• Reinbold C and Malarkannan S, 2008. Recognition of allo-peptide is governed by novel anchor imposition and limited variations in TCR contact residues. Mol. Immunol. 45:1318-26
  • Malarkannan S, Regunathan J, Chu H, Kutlesa S, Chen Y, Zeng H, Wen R, and Wang D, 2007. Bcl10 plays a pivotal role in the NK cell-mediated cytotoxicity and cytokine generation. Journal of Immunology 179(6):3752-62.
  • Regunathan J, Chen Y, Kutlesa S, Dai X, Bai L, Wen R, Wang D, and Malarkannan S, 2006. Differential and non-redundant roles of PLCγ2 and PLCγ1 in the terminal maturation of NK cells. Journal of Immunology 177(8):5365-76.
  • Malarkannan S, 2006. Altered-Balance: Inhibitory Ly49 receptors regulate NKG2D-mediated NK cell functions. Seminars in Immunology 18:3.
  • Malarkannan S, 2006. NK cell development and function: Missing-self revisited. Editorial, Seminars in Immunology 18:3.
  • Malarkannan S, 2005. Minor histocompatibility antigens: Time for a paradigm shift? Transplantation Reviews 19:1-19.
  • Regunathan J, Chen Y, Wang D, Malarkannan S, 2005. NKG2D-mediated NK cell function is regulated by inhibitory Ly49 receptors. Blood 105:233-240.
  • Malarkannan S, Regunathan J, Tranchita AM, 2005. Minor histocompatibility antigens: Molecular targets for immunomodulation in tissue transplantation and tumor therapy. Clinical and Applied Immunology Reviews 5:95-109.
  • Schwab SR, Shugart JA, Horng T, Malarkannan S, Shastri N, 2004. Unanticipated antigens: Translation initiation at CUG with leucine. PloS Biology 2:1774-1784, 2004.
  • Malarkannan S and Pooler LM, 2004. Minor H Antigens: Molecular Barriers for successful Organ Transplantations. Ed: Drs D. Wilkes and W. Burlingham., in ‘Immunobiology of Organ Transplantation’, Chapter 7, Kluwer/Plenum Press.
  • Luedtke B, Tranchita A, Reinbold C, Choi E Y, Roopenian D, and Malarkannan S, 2003. A single amino acid polymorphism is the Emp-3 gene defines immunodominant CTL responses directed to the minor histocompatibility antigen, H4 Immunogenetics-55: 284-295.
  • Eun Young Choi E Y, Christianson G J, Malarkannan S, Joyce S, Roopenian, D, 2002. Real-time T cell Profiling Identifies H60 As a Major Minor Histocompatibility Antigen in Murine Graft-vs-Host Disease. Blood 100:4259-4264
  • Malarkannan S, 2002, Minor Histocompatibility Antigens: Non-MHC Polymorphic Barriers Against Successful Transplant Acceptance (Invited Review article-in preparation for Current Opinion in Organ Transplantation, Vol7: 3.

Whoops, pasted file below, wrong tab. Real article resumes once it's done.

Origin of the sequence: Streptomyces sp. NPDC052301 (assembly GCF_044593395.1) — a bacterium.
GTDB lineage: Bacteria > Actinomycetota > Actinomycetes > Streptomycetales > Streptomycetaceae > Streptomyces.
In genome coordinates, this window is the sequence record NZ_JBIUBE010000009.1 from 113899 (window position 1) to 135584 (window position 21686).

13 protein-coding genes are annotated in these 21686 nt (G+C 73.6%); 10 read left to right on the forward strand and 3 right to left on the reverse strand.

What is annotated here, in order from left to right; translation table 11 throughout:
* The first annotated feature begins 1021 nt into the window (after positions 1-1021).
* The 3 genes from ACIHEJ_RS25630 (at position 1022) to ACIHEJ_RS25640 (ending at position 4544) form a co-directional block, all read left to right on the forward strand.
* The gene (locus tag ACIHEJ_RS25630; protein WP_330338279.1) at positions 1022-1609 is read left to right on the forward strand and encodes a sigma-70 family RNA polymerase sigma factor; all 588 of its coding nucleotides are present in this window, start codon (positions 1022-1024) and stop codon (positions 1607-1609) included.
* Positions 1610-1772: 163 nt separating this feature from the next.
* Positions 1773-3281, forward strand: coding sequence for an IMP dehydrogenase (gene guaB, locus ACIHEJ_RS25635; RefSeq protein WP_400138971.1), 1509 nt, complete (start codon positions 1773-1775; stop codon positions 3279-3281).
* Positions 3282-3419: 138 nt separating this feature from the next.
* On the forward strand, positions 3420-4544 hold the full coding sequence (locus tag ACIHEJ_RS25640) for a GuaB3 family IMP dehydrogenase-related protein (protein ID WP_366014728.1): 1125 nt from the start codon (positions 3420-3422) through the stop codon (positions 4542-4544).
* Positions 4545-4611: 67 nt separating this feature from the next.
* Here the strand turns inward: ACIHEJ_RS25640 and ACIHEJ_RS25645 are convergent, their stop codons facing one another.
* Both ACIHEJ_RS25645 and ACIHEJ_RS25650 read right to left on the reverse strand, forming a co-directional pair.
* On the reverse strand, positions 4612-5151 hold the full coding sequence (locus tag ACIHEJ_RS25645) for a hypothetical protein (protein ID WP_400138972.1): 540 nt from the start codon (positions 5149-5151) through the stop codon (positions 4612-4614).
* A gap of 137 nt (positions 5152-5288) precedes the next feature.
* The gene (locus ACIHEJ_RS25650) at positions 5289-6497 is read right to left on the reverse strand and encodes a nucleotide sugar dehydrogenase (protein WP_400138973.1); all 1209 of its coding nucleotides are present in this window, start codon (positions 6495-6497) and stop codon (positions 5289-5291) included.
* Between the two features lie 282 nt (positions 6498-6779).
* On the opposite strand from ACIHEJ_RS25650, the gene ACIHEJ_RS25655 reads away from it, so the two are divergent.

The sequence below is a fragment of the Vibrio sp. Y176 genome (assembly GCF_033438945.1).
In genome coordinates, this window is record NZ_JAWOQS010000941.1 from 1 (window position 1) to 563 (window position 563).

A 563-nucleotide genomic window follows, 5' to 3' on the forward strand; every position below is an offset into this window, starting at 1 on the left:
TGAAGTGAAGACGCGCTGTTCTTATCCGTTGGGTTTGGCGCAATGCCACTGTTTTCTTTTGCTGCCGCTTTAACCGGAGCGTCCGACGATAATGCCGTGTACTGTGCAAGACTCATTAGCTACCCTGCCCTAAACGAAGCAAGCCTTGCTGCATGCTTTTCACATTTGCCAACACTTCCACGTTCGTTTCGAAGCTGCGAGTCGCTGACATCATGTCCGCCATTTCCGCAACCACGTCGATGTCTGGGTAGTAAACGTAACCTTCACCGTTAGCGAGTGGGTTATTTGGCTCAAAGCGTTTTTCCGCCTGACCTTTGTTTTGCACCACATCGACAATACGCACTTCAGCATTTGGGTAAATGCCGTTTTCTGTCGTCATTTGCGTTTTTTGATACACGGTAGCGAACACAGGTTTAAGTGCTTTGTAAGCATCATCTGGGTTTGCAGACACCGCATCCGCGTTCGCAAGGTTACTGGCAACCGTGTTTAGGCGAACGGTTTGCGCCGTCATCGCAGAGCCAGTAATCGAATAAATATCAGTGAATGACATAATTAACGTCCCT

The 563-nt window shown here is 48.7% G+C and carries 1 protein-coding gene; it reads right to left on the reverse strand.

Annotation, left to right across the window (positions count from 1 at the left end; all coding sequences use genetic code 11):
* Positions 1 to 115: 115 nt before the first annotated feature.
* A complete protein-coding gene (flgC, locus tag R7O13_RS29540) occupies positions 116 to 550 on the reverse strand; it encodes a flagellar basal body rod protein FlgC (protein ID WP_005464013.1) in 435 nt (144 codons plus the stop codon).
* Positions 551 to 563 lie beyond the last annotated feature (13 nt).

• Mendoza LM, Malarkannan S and Shastri N. 2001 Identification of CD8+ T-cell-stimulating antigen genes in cDNA libraries Methods Mol Biol. 156:255-63
  • Malarkannan S, Mendoza LM, and Shastri, N. 2001 Generation and analysis of LacZ inducible T cell hybrids Methods Mol Biol. 156:265-72
  • Eun Young Choi E Y, Christianson G J, Sproule T J, Yoshimura Y, Malarkannan S, Shastri N, Joyce S, Roopenian, D, 2001. Quantitative analysis of the immune response to mouse non-MHC transplantation antigens in vivo: the H60 histocompatibility antigen, dominates over all others. J. Immunol.166: 4370-4379
  • Malarkannan S, Horng T, Eden P, Gonzalez F, Shih P, Brouwenstijn N, Roopenian D, and Shastri N, 2000. Differences that matter: The major cytotoxic T cell stimulating minor histocompatibility antigens. Immunity 13:4
  • Malarkannan S, Horng T, Shih P and Shastri, N. 1999 Presentation of out-of-frame peptide/MHC class I complexes by a novel translation initiation mechanism. Immunity, 10:681-690
  • Malarkannan S, Shih P, Eden P, Horng T, Zuberi A, Christianson G, Roopenian D, and Shastri N. 1998. The Molecular and Functional Characterization of a dominant minor H antigen, H60 J. Immunol. 161:3501-09
  • Malarkannan S, Serwold T, Nguyen V, Sherman LA, and Shastri N. 1996 The mouse mammary tumor virus env gene is the source of a CD8+ T-cell stimulating peptide presented by a major histocompatibility complex class I molecule in a murine thymoma. Proc. Natl. Acad. Sci. (USA) 93:13991-96
  • Malarkannan S, Gonzalez F, Nguyen V, Adair G, and Shastri N. 1996. Alloreactive CD8+ T-cells can rmajor histocompatibility complex class I molecule to alloreactive T-cells. J. Exp. Med. 182:1739-50
  • Malarkannan S, Goth S, Buchholz DR, and Shastri N. 1995 The role of MHC class I molecules in the generation of endogenous peptide/MHC complexes. J. Immunol, 154: 585-98